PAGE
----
Melania Trump: As first lady she provides her own evaluation of her White House role

When Donald J. Trump (then 71 years old) was sworn in on January 20, 2017, as the 45th president of the United States, the event was witnessed by his third wife, Melania Trump, Marla Mapes, his second wife, and Ivana Trump, his first wife.  All five of the Trump children were likewise in the audience all surnamed Trump: Donald Jr; Ivanka; Eric; Tiffany and Barron.

According to news accounts, the moment he became president, Trump did “break” what was once termed “the traditional mold of a presidential family.”

Records indicate how President Trump is the “only president to be married three times.”

What was earlier known was how, Melania, 49, chose to remain in New York for half-a-year longer to make it possible for theirson, Barron, to complete the school year where his early schooling commenced, long before the move to the White House.

Stephanie Graham, Melania Trump’s spokesperson, announced how her boss would dwell on her “focus” which has been “all along children,” and that launch is meant to formalize what her role will be “for the next three to seven years.”

Observers, although not essentially politically-inclined, chime in about “political marriages.”

The Trumps, they say, “make so little effort to project a more united front.”

Not one published news report indicated how the Trump couple’s photo was described in what would be a likable scenario.

“Some of Melania and Donald Trump’s photographs” had shown how the first lady was “swatting his hand away on a tarmac,” and there were photo captions that indicated how Melania “was caught on camera seeming to resist his outreach.”

What has been called “usual,” for America’s first family has not been seen nor viewed at all.

There hasn’t been any single, solitary candid shot of the president “enjoying an unplanned moment with his wife, nor even with Barron, the first young son in the White House, since John F. Kennedy, Jr.’s photos appeared in America in the early 1960s.”

The Trumps are often seen apart despite their “free time.”

At the well-known choice of Trump’s Mar-a-Lago (Florida) on holidays and almost all weekends, the president “golfs or dines with politicians, business executives, and media personalities on the patio.”

Ms. Trump, it was learned, has hardly been seen at the above-named locations.

The president has been known as prone to organize large rallies: His wife holds meetings with but a few people.

Although Trump himself strongly opposes family-based “chain migration,” his in-laws, parents of Melania, from Slovenia, are also immigrants. Thus, it became common knowledge that they have converted their status into legal residents.

Amidst the supposed rubble that arose in reference to the pre-period of the Trump hegemony discussed in major news circles, i.e., how the president paid funds to silence Stormy Daniels– the first lady has carved out a niche for herself as she launched a platform she named: “Be Best.”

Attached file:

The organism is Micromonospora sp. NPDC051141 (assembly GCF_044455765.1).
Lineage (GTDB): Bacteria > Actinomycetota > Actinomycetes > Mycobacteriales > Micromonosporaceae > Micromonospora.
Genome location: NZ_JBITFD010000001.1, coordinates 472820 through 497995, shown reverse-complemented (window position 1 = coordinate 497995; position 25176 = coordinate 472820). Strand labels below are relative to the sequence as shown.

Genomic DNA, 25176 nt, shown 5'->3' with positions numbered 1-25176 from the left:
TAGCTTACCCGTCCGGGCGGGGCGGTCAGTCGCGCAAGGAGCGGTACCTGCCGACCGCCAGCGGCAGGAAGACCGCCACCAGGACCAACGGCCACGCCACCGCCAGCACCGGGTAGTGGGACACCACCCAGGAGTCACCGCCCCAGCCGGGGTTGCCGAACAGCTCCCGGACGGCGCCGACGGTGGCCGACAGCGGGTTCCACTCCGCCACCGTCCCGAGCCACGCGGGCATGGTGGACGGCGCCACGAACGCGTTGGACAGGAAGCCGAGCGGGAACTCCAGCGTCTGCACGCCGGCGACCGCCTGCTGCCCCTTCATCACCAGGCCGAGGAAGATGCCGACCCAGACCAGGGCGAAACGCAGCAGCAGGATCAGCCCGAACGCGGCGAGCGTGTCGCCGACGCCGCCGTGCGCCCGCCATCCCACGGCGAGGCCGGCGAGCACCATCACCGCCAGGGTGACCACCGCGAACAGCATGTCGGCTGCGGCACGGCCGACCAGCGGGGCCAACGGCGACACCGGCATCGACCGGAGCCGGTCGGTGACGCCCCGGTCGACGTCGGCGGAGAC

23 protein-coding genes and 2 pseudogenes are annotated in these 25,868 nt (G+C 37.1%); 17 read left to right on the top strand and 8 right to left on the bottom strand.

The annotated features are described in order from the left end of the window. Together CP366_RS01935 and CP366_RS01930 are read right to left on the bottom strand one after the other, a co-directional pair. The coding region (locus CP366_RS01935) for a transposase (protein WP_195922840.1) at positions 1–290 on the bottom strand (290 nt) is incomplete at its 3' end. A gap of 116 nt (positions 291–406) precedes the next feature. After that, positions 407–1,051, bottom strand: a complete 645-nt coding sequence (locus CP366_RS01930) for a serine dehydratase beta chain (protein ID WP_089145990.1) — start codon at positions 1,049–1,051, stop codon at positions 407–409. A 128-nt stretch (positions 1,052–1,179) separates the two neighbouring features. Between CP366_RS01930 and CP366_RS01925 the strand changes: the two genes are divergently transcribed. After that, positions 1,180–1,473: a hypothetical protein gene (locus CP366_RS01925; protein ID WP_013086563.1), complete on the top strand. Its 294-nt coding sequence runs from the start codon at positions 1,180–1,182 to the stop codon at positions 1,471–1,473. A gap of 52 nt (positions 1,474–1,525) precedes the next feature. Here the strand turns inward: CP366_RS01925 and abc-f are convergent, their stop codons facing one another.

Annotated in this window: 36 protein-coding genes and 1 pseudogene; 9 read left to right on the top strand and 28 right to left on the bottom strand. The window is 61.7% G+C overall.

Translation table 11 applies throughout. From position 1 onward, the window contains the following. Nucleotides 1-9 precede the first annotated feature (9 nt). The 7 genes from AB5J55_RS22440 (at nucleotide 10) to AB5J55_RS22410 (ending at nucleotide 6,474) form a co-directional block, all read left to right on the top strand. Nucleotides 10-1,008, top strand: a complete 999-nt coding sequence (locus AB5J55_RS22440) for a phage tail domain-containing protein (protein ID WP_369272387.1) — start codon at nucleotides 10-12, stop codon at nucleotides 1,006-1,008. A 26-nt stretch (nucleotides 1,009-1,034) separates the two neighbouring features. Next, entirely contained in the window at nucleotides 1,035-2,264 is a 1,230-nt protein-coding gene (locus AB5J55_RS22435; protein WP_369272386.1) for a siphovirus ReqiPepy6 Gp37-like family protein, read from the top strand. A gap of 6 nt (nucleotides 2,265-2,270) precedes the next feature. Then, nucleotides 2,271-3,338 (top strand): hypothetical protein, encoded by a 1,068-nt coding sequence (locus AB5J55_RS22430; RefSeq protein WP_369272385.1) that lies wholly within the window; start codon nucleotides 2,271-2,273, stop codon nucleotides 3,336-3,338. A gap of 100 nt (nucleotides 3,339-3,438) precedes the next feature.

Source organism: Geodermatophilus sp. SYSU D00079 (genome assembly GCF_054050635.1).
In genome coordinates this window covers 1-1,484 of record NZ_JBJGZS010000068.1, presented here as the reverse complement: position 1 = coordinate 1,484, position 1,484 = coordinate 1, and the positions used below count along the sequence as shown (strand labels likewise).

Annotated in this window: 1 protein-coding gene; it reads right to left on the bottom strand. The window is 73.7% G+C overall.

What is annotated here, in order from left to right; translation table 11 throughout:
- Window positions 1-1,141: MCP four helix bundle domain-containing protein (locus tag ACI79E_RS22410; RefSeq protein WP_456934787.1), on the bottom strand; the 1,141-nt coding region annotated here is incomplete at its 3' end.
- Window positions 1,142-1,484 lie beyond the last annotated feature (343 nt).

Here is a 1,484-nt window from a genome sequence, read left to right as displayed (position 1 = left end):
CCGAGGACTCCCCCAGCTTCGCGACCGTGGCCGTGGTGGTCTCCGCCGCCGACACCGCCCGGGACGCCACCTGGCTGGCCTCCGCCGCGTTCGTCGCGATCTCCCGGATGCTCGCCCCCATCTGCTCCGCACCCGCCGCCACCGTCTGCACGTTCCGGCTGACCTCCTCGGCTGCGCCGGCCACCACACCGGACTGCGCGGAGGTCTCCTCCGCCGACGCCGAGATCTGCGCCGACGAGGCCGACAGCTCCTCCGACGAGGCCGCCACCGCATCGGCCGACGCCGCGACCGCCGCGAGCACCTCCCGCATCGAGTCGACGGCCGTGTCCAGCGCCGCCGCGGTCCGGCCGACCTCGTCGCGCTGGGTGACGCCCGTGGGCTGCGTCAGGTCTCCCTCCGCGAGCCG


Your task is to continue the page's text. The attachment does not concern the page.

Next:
Too, since the Daniels story unfolded most prominently prior to the 2016 presidential election, another publicity-talked about subject was launched by Karen McDougal, a Playboy model. She did not hesitate at all to discuss “alleged affairs with Trump during his marriage to Melania.”

Close to twenty-three years after she initially arrived on the United States’ shores for modeling appointments, it has become a well-known phenomenon that Melania Trump has merged into “one of the most photographed women in the world.”

Paradoxically, just when July 2018 arrived, a message described by scores of viewers on television and the written word, as a most “baffling statement,” surfaced.  It grew out of a $39-jacket dubbed “Zara,” as its trademark.

That same reference keyed on that now ‘famous Melania jacket’ that proclaimed: “I Really Don’t Care, DO U?”

Notably, because the same outfit was worn by the first lady, it has been privy to several meanings.

Once more, Ms.Trump’s spokesperson was quoted as “words that had no hidden message.”

Incidentally, the above-mentioned jacket was what Ms. Trump wore on her way to a detention center of migrant children.

One noted New York Times writer’s comment did indicate: The notion that Mrs. Trump “just threw the Zara jacket, and wore it

is simply unbelievable.”

The consensus arose: Ms. Trump knew as well as anyone that whatever she wore would be “closely scrutinized.”

Additionally, another query came up: “What message was she sending?”

There was an immediate response that emerged from President Trump’s tweet.

The jacket expressed her disdain for the “Fake News Media,” according to Trump himself.

A commentary traced to Slate.com said: “Whatever her intent, this one little stupid moment in the midst of a humanitarian crisis feels like the apotheosis of the ‘words don’t matter to the presidency.’” 

Therefore, would this space’s writer therefore be inclined not to believe in the White House leadership, and as members who go by the written word coming from such circles, is there a hidden lesson learned?

“When someone tells you who they are, and repeat statements they believe are lies, should we believe in them?”

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